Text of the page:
Beyond Housing

Opportunities in Japan’s Non-Residential Construction Sector

Why Non-Residential?

The Japanese non-residential construction sector has substantial market potential for Canadian wood products. Between 2014 and 2018, the sector saw a compound annual growth rate of 5.9%. Government efforts to promote the country’s tourism sector, along with policy measures encouraging wood use in public and commercial applications, are expected to continue furthering market growth.

Ferichetamamura International Elementary School
Midply Wall System


Canada Wood Japan/COFI works closely with Japanese industry associations, academics and code officials to facilitate wood use in large-scale non-residential facilities (ex: education, elder-care, hotel, and agricultural). Our research and development program resulted in securing numerous fireproof approvals from the Ministry of Land, Infrastructure and Transportation (MLIT). These key documents accredit Canadian wood products like Midply and NLT for use in non-residential construction.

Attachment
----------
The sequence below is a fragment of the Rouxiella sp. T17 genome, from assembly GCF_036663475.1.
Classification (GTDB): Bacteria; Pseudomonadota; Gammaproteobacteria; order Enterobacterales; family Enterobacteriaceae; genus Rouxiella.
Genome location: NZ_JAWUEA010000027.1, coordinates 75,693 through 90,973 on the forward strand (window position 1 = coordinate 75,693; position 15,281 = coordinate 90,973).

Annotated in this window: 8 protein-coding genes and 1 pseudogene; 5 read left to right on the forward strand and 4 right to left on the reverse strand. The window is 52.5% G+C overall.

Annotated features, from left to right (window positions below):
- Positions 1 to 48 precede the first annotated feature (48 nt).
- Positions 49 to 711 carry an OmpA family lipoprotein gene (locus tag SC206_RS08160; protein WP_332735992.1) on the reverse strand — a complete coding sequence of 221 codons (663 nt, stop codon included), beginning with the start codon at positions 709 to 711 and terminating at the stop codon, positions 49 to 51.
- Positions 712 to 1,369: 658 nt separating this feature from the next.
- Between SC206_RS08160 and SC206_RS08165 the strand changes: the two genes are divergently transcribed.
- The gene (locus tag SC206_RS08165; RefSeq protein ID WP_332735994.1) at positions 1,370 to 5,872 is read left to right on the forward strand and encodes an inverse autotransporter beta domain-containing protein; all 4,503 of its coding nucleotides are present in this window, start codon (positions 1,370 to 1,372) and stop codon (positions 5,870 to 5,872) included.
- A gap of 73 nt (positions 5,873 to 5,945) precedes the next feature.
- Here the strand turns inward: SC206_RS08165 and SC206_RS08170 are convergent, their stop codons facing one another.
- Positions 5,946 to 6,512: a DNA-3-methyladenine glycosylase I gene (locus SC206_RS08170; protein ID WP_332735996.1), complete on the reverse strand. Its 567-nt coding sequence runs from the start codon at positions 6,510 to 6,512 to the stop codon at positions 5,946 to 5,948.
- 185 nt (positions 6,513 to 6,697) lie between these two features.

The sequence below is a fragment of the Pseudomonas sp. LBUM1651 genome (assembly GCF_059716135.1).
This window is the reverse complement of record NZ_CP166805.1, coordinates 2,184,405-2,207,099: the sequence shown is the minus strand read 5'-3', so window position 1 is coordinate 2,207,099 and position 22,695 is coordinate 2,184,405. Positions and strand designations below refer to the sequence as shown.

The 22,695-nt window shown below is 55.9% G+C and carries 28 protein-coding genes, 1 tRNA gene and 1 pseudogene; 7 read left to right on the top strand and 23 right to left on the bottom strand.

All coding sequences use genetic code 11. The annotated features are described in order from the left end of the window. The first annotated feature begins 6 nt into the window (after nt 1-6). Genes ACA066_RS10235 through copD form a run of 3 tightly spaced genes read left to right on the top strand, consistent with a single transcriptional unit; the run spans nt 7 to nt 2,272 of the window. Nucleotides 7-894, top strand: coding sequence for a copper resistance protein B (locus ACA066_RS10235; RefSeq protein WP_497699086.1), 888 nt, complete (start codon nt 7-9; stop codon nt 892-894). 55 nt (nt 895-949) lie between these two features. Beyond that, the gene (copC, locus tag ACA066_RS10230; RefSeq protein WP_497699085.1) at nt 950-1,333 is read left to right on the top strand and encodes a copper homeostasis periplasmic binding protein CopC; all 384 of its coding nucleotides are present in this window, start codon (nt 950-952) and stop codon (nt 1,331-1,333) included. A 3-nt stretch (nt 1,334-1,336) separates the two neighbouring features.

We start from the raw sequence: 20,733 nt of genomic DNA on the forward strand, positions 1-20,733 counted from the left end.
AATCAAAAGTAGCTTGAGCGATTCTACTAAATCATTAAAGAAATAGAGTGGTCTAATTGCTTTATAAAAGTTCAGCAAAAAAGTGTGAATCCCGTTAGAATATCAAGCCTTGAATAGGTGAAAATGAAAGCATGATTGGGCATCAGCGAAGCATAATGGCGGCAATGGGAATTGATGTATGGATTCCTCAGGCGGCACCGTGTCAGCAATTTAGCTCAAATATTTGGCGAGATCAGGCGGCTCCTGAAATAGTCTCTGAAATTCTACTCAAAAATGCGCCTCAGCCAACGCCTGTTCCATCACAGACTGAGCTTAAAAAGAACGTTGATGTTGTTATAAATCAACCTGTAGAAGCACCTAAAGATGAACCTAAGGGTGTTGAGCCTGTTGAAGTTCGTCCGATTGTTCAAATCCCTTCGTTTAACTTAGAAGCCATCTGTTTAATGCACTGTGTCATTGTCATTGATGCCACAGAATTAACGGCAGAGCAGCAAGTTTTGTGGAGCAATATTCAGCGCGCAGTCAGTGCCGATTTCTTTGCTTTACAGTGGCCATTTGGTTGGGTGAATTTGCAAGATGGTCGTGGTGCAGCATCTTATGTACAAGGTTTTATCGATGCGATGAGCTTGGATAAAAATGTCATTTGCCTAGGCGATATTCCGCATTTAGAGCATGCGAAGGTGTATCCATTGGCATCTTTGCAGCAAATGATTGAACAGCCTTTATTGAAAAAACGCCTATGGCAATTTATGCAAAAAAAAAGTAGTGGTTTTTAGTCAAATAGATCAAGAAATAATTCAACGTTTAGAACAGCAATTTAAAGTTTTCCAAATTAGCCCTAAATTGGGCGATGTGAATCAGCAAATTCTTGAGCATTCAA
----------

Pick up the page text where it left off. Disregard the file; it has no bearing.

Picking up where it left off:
In order to tap into the non-residential housing market, Canada Wood Japan promotes the Midply wall system as the next-generation seismic building solution for non-residential applications. Leading builders in Japan now recognize Midply as one of the most effective ways to build mid-rise and large-scale wooden structures. 

Thanks to our integrated market access, and our market development programs, we’ve succeeded in medical, social welfare, and elder-care facilities with market penetration of more than 50%. As the Japanese population continues to age, we anticipate these markets to remain strong —creating ongoing opportunities for wood-frame construction.

Yuyukai Social Welfare building
Donguri Anne Public Library


Together with the Japan Wood Truss Council and Japan 2×4 Home Builders Association, we’ve pursued new opportunities in the education and agriculture sectors. In recent years, we’ve seen an increase in the wood use in these segments across Japan.